Famed civil rights leader Jesse Jackson gave students at DeKalb County’s McNair High School an uplifting message just in time for the graduation season.
“Students must make the right choices today. They say children are our future, but I disagree with that. The children are our right now,” Jackson told McNair’s student body. “Down with dope, up with hope. Kids need to realize their mind is a pearl, and they can learn anything in the world. You can be anything you want to be. If you apply yourself, there is nothing you can’t achieve. A teacher, engineer, a lawyer, you can be anything if you make achieving and making a contribution top priorities.”
Jackson was in town on behalf of the civil and human rights group he founded in 1971, the Rainbow Push Coalition. He was on a mission to visit Fortune 500 companies and stakeholders in the Atlanta area to increase hiring opportunities for minorities. He said it was important to make a stop at the school because of its namesake.
“Ronald McNair went to college with no money and asked professors and the dean to let him study there for free and told staff if he didn’t do well, they could kick him out immediately after the first semester. He obliviously did well. McNair later became an engineer, an astronaut and became one of the greatest minds of our age as a scientist and astronaut,” said Jackson. “His name alone embodies hope and the students here can learn a lot about the man that this school was named after.”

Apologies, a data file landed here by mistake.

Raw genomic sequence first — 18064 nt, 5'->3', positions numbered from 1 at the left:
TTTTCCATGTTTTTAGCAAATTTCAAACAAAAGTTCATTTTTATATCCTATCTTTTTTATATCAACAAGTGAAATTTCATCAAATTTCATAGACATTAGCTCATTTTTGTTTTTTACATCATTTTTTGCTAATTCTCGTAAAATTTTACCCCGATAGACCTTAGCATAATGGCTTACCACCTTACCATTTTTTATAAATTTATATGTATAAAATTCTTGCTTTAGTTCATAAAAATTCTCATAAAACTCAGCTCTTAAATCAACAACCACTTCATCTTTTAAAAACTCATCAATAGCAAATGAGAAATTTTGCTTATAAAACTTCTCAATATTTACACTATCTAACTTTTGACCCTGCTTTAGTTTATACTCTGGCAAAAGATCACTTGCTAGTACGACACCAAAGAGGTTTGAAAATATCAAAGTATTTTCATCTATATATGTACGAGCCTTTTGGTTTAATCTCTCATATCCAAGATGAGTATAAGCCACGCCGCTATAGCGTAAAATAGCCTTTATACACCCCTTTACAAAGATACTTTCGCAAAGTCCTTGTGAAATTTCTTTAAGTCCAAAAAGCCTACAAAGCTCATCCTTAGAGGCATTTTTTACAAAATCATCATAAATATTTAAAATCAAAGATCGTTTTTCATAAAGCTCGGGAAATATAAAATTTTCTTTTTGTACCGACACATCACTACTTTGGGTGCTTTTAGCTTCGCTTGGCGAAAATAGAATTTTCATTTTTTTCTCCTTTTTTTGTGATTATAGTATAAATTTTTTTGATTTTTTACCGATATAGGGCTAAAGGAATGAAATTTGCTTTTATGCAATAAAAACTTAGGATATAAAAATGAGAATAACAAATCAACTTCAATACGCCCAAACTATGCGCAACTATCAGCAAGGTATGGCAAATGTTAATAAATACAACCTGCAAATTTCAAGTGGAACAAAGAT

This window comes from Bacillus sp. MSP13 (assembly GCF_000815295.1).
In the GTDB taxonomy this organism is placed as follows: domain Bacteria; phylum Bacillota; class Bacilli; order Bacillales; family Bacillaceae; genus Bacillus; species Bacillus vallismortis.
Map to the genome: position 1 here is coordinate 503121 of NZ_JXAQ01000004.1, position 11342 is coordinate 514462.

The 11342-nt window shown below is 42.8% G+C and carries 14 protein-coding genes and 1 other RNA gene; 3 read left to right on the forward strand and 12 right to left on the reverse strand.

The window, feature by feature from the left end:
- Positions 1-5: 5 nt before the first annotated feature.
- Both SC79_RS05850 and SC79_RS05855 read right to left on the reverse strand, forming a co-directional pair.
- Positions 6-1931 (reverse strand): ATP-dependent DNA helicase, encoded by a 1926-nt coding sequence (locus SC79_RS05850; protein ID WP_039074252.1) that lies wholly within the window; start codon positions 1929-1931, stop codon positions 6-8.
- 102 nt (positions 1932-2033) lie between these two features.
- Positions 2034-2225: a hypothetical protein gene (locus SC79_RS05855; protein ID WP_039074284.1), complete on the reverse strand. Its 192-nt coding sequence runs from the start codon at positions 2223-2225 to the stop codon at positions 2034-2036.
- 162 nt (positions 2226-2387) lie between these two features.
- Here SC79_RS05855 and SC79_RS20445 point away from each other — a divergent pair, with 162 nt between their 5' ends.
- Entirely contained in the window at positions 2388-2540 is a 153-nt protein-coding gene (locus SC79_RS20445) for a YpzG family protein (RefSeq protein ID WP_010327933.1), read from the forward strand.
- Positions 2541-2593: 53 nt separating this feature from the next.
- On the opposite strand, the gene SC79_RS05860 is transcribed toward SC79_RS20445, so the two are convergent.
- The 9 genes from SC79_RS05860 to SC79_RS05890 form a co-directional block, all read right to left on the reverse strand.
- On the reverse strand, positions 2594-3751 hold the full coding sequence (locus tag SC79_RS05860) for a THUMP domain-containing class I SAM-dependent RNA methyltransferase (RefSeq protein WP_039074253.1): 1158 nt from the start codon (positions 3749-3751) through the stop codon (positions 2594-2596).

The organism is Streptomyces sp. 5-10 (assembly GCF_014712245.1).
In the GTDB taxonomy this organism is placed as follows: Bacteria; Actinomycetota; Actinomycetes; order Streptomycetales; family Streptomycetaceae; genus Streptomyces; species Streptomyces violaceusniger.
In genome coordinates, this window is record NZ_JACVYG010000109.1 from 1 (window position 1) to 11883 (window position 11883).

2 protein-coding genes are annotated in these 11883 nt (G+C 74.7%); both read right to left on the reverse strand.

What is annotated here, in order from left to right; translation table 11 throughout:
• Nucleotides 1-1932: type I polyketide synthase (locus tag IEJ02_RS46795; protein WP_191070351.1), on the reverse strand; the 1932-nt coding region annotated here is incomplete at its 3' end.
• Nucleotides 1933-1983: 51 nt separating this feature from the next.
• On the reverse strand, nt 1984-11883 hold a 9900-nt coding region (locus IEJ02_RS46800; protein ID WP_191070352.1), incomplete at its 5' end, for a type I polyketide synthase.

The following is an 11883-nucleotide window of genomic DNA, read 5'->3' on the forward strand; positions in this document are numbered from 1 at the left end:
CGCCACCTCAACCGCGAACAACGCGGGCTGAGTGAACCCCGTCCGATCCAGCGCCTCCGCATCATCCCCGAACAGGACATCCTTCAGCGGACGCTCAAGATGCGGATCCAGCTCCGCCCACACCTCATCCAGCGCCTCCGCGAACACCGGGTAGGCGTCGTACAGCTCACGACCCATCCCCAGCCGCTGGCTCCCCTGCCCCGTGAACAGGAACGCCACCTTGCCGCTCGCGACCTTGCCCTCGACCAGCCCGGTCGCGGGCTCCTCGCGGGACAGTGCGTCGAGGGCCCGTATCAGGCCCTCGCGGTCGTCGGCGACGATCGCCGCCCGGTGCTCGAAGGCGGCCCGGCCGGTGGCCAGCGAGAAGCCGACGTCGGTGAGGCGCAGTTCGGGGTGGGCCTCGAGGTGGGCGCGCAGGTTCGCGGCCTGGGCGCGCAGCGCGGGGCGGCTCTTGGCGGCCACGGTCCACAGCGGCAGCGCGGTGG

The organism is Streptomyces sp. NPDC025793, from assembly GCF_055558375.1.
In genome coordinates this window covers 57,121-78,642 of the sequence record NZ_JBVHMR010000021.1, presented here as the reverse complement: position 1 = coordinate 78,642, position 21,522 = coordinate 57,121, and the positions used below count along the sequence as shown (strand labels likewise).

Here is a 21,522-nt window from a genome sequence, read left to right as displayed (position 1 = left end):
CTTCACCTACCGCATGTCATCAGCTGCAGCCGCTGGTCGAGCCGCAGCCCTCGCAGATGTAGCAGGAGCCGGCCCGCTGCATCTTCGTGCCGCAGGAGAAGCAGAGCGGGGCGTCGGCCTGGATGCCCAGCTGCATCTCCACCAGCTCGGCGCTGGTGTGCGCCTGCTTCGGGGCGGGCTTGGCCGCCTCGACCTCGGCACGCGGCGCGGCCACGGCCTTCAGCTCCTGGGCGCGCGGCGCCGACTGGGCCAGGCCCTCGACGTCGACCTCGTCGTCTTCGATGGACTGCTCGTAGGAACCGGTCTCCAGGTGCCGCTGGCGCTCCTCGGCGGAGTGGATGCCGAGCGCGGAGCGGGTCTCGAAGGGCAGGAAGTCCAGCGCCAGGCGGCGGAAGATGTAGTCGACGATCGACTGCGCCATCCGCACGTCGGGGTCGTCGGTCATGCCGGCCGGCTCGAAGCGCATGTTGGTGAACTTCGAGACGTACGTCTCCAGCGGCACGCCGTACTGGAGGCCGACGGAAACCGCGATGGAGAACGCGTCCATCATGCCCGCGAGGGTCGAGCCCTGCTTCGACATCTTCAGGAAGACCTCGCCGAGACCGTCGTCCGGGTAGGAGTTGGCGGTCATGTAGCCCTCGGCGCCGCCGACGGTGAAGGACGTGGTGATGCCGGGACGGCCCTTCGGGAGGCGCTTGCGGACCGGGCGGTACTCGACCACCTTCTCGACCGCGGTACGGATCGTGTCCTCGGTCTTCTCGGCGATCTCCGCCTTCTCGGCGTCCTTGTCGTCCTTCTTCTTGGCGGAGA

McNair Principal LaKeisha Walker said Jackson’s message was just what her students needed to hear.
“When Senator Gail Davenport told me Mr. Jackson had some free time, I had to make sure we were available to welcome him with open arms. Our students needed to hear a message of hope, a message that preaches the benefits of a quality education,” said Walker. “I was glad he (Jackson) touched on those issues and more. Anytime we can offer encouragement to our students, especially from a dignitary like this, we have to be all ears.”
Sen. Davenport, who represents Georgia’s D-44, covering Clayton and DeKalb counties, was able to bring Jackson to McNair, which is in her district, because she worked with Jackson for the Rainbow Push Coalition.
“I was so elated that Jesse Jackson could come to McNair. It’s always a good thing to have Jessie at a school because he is very engaging with students and offers so many valuable words of encouragement such as: The ground is no place for a champion, pick yourself up and dust yourself off for something better,” said Davenport. “Jesse Jackson, who is a civil rights giant, is a perfect example that it doesn’t matter where you come from. You can be anything you want to be if you are willing to pay the price and put in the required work to get there.”
Tiara Brooks, the school’s junior class president, said Jackson’s visit was a living-history lesson.
“We just learned about Jesse Jackson in February for Black History Month, so after I found out he was coming, I researched him more and all I can say is wow, he has done so much for our community and this nation,” said Brooks, who is 17. “My whole family was excited when they found out I would be introducing him. We consider it an honor.”
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